There is a very good reason for that — after years of working with humans, I find it rare that they accurately and consistently know what is actually the problem without looking at data. This is why data scientists always start solving the problem by looking at data. However, data comes in many forms and levels of usefulness.
3.1 Specific examples and metrics-level data
A machine learning engineer trying to automatically flag abusive content on a social media platform will first try to understand the big picture — what are relative weights of different problems contained in this larger problem. After spending a little bit of time exploring the data they come up with a metrics-level understanding of the data:
Previous to doing this analysis, the engineer probably received a problem statement that attributed poor weights to the relative importance of solving nudity and hate speech, but looking at the metrics-level description, it is apparent that 87% of the problem is solved by tackling only these two categories.
Looking at it closer, he will want to solve the cases, for this, he will need to look at specific examples of data — specific examples. This generates ideas that allow building better algorithms. This completes a loop from metrics to specific examples to solutions.
3.2 Data is the specification
Data is the specification is what popped out when “start with data”, “minimum viable product” and “iterative development” concepts came together.
From all of our collected experiences, we have extracted three core principles:
1. Instead of coming up with a good general solution, it is better to focus on solving specific cases of the problem.
2. Instead of trying to solve all problematic cases right away, it is better to address a proportion of the easiest cases and repeat the process multiple times.
3. Instead of writing a good specification of a solution, it is better to curate a collection of good problem cases. This collection of problem cases then essentially becomes your specification.
This way of developing intelligent systems is so effective that everyone who has experienced it takes it as the new norm. Margus Niitsoo shared his experience:
After a year of working on my own “intelligent” project in a completely different domain, I can agree to this approach whole-heartedly.
One point to note though is that this is not “Let’s find more hard cases and feed them to the black box machine learning algorithm”, which while tempting usually comes short.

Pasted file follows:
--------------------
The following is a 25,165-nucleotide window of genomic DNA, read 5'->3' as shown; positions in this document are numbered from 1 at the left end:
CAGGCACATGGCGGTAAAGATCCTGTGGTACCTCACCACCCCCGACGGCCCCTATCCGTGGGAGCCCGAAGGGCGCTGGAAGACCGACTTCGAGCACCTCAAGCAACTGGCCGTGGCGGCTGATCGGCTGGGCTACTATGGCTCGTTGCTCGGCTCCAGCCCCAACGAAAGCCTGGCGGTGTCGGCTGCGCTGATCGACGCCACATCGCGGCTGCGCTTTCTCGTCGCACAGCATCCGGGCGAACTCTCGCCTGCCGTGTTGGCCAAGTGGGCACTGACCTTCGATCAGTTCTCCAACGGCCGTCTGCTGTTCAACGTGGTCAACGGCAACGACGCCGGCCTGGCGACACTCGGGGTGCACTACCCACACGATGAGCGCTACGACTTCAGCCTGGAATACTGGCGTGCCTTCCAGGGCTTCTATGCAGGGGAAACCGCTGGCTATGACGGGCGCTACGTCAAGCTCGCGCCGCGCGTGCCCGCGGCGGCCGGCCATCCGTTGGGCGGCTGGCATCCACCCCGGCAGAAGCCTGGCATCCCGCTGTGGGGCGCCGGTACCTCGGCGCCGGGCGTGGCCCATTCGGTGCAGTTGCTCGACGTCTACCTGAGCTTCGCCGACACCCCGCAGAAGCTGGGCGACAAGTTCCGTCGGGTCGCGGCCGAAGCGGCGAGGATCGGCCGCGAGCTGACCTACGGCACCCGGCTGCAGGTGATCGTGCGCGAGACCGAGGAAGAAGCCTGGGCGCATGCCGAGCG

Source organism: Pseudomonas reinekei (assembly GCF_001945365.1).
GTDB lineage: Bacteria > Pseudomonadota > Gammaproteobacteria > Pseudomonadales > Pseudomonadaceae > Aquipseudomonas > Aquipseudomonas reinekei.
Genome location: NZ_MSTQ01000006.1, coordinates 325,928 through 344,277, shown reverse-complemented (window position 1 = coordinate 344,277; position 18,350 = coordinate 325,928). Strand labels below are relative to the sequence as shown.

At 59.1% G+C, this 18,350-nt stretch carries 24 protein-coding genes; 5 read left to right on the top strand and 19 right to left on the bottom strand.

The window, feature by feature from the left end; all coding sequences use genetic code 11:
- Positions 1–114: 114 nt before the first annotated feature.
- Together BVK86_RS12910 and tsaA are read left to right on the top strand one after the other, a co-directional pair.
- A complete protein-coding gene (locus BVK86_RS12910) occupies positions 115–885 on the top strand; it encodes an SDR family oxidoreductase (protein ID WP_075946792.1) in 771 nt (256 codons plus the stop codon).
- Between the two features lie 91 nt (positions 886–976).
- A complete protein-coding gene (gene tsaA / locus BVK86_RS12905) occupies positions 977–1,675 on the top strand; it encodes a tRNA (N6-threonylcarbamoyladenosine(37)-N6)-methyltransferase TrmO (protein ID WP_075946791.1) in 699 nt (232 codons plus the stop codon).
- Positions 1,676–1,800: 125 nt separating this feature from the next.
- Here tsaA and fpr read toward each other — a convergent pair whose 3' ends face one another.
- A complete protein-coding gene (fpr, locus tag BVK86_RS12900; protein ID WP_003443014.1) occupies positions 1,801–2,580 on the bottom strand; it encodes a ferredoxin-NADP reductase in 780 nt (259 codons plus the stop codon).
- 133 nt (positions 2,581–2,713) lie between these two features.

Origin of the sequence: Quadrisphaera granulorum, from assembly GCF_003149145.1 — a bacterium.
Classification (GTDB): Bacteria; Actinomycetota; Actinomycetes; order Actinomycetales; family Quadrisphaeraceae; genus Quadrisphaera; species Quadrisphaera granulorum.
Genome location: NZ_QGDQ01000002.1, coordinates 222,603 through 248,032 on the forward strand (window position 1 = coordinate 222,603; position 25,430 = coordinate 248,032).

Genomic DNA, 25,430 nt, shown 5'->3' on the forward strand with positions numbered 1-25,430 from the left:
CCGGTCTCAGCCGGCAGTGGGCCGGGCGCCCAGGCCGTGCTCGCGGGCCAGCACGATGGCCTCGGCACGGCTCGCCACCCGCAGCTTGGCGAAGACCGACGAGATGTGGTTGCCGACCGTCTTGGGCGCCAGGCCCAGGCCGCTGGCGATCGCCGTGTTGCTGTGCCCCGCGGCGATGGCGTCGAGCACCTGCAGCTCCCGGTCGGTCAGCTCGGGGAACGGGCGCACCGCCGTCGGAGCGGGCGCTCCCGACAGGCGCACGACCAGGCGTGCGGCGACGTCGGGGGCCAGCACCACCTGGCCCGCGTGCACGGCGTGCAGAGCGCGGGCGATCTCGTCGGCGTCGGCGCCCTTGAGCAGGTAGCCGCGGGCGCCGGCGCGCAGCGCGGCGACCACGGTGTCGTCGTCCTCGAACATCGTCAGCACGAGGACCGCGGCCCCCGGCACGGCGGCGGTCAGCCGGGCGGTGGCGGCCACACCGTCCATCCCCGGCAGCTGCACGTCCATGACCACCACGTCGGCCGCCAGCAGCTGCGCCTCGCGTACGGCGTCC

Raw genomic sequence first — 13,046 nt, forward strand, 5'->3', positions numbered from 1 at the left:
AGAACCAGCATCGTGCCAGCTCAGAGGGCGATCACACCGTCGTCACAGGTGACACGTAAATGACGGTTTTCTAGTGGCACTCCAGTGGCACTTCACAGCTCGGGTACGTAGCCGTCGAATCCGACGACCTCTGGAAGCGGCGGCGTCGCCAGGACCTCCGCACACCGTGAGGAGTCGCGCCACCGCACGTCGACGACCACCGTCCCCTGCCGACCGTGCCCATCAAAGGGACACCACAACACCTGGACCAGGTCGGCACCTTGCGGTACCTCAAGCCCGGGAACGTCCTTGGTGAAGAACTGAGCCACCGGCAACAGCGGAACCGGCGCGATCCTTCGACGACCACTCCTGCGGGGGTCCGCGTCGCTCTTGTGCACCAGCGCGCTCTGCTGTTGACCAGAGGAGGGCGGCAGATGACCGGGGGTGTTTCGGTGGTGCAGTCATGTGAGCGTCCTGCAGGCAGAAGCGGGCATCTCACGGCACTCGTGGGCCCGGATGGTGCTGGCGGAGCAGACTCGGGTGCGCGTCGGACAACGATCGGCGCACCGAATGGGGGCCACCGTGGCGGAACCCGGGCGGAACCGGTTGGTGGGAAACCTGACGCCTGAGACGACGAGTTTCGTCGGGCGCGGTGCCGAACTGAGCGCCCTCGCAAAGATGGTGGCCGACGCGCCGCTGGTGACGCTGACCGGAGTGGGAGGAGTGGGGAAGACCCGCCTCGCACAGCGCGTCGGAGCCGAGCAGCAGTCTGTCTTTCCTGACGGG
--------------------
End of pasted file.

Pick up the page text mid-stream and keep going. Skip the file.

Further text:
Instead, it is more like “Lets find hard cases for the current state, understand why they are hard, fix them, iterate”.
I especially like the note about how this approach finds bugs that are otherwise near-impossible to even notice, as the exact same thing happened multiple times to me too, and that is probably the main thing that finally made me a convert.
3.3 Statistical unit testing
In traditional software development, testing plays a critical role in producing stable software at scale. One of the more popular paradigms are unit tests:
Unit tests are typically automated tests written and run by software developers to ensure that a section of an application (known as the “unit”) meets its design and behaves as intended.
Applying a similarly low-level test suite for algorithms can pose difficulties because specific case-studies might get shuffled around significantly without a large effect on the final algorithm performance. In order to still set up tripwires around algorithm releases, we have started using statistical unit tests — an algorithm is run against a small set of salient cases (typically 100) and the results are compared against the latest benchmark. If the results get significantly worse, the developer fixes underlying bugs or has to manually force the release.
3.4 Statistical integration testing
Taking the unit testing framework further, an integration testing framework can be designed which mimics the full production flow as closely as possible.
This is especially useful for catching problems between algorithms where the precision-recall curve changes significantly. Often downstream services have made assumptions on the properties of results on specific recall-precision points.
As with the statistical unit testing, we have a set of cases that will get simulated as if they were production data. The final results will get compared to known ground-truth. If the baseline metrics get significantly worse — automatic deploy procedure will get stopped.